Rapid Serological Tests Ineffectively Screen for HIV Exposure in HIV-Positive Infants

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Abstract

Background:

Data on the performance and utility of rapid serological tests in infants to determine HIV exposure are unclear and in some instances contradictory. This study sought to understand the performance of rapid serological tests in high HIV burden, high Option B+ coverage settings to be used as an HIV exposure screening tool.

Methods:

A total of 3600 infants up to 24 months of age at 4 regional hospitals in Uganda were systematically enrolled and tested simultaneously using both HIV rapid serological and nucleic acid–based tests.

Results:

Only 58 of the 94 HIV-positive infants who received both rapid serological and nucleic acid–based tests were positive with the rapid serological test (sensitivity: 61.7%; 95% confidence interval: 51.1 to 71.5). Using rapid serological tests to screen infants for exposure to HIV and follow-up nucleic acid-based testing would have missed 38.3% (36 of 94) of HIV-positive infants. Finally, several HIV-positive infants who were negative by rapid serological test presented to well-child entry points and were considered healthy. All 3 HIV-positive infants presenting to outreach and immunization were negative by rapid serological testing and 73% (8 of 11) presenting to outpatient.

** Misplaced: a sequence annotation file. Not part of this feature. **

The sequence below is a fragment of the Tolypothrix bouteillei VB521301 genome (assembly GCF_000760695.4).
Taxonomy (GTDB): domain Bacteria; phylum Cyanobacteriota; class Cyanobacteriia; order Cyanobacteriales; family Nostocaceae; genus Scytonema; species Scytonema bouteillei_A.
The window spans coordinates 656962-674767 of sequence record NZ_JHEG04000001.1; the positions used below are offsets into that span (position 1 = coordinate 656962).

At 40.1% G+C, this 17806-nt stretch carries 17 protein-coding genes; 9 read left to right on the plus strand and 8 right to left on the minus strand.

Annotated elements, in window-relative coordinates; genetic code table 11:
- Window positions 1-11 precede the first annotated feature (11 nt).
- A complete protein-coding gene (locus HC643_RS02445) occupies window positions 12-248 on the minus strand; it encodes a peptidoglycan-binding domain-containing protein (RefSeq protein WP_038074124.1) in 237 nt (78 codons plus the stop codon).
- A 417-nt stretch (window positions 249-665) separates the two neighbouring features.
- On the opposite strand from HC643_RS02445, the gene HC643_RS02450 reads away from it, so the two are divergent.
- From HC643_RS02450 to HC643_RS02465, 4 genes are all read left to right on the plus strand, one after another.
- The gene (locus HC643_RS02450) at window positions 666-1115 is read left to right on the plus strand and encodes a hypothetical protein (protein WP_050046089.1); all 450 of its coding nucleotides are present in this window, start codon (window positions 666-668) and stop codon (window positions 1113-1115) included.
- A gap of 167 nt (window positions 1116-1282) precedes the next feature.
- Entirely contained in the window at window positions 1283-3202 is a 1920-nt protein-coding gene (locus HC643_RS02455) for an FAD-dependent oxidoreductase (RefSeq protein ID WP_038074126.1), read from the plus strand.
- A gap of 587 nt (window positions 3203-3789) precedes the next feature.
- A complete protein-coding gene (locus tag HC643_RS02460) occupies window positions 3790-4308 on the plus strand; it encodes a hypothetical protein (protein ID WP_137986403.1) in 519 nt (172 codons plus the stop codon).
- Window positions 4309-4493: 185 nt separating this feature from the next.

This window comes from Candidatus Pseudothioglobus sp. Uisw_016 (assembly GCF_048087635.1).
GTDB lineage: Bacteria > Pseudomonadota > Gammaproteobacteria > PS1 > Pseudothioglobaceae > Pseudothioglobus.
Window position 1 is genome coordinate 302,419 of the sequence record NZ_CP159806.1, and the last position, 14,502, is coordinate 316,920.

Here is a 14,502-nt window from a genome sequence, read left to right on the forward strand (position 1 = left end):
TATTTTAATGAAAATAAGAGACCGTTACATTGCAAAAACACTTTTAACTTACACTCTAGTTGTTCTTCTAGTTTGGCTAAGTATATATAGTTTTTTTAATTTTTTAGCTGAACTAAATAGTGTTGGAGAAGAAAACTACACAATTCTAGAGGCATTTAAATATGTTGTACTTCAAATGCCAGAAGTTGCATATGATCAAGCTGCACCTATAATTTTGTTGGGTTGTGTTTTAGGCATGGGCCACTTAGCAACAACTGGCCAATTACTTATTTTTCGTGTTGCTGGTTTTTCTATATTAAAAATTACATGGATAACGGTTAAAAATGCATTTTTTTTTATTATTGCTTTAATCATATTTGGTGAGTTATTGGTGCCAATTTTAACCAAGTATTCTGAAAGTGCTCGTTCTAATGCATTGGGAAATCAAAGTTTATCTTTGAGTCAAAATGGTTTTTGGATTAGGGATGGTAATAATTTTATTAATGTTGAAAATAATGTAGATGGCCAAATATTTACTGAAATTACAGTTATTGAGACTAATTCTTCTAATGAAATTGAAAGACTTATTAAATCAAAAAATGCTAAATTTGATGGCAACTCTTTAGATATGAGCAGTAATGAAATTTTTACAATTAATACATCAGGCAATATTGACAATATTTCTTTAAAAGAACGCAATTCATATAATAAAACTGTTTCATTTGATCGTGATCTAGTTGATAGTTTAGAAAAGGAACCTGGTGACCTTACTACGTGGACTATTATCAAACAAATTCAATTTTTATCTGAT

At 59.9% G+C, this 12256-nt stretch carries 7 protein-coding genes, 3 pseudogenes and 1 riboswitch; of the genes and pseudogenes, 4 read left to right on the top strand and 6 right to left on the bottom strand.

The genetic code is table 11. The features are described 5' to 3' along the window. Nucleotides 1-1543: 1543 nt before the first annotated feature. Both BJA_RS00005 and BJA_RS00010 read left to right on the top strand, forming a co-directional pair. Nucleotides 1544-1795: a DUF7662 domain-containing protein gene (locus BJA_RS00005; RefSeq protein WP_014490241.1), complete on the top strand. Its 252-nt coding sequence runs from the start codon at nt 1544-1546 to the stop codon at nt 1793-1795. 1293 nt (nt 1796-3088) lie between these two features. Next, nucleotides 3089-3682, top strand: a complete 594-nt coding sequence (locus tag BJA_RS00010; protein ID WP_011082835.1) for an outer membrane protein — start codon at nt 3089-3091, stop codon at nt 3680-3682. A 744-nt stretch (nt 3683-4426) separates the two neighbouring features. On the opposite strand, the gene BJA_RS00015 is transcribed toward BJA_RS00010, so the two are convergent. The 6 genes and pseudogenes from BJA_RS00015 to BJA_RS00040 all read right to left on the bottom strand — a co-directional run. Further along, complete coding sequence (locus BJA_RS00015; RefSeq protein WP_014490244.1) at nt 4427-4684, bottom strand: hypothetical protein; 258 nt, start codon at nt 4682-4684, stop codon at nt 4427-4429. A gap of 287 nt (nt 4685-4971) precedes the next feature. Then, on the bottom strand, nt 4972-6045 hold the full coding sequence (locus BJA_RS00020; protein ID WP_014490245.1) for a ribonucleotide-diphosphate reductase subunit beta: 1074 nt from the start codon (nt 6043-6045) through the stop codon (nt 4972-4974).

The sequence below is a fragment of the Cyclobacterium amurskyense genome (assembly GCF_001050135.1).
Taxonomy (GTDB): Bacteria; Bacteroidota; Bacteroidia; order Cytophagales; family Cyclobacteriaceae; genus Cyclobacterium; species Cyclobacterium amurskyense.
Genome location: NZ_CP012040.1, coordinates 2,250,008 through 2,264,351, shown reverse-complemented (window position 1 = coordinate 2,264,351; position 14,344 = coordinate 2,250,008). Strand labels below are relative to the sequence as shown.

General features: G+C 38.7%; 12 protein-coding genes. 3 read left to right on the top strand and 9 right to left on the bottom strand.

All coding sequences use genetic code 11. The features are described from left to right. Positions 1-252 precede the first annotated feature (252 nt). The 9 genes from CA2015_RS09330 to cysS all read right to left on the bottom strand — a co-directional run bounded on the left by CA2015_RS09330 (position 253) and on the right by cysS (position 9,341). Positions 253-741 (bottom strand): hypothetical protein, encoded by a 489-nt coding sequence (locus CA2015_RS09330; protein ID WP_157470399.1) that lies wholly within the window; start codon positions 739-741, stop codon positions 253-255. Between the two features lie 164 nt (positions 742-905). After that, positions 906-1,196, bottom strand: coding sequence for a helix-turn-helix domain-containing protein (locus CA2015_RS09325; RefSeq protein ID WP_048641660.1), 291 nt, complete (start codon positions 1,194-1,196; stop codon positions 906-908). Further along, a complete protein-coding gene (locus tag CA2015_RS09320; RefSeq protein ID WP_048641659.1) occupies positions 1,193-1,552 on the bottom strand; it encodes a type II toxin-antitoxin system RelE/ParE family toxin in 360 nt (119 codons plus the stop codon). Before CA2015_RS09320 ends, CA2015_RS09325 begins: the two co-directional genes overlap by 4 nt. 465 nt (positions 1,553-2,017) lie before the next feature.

Conclusions:

These data suggest that the use of rapid serological tests may have inadequate performance as an indicator of exposure and potential HIV infection among infants presenting at both well-child (immunization and community outreach) and sick-infant (nutrition and inpatient) entry points. To improve the identification of HIV-positive infants, nucleic acid–based testing should instead be considered in infants aged younger than 18 months.

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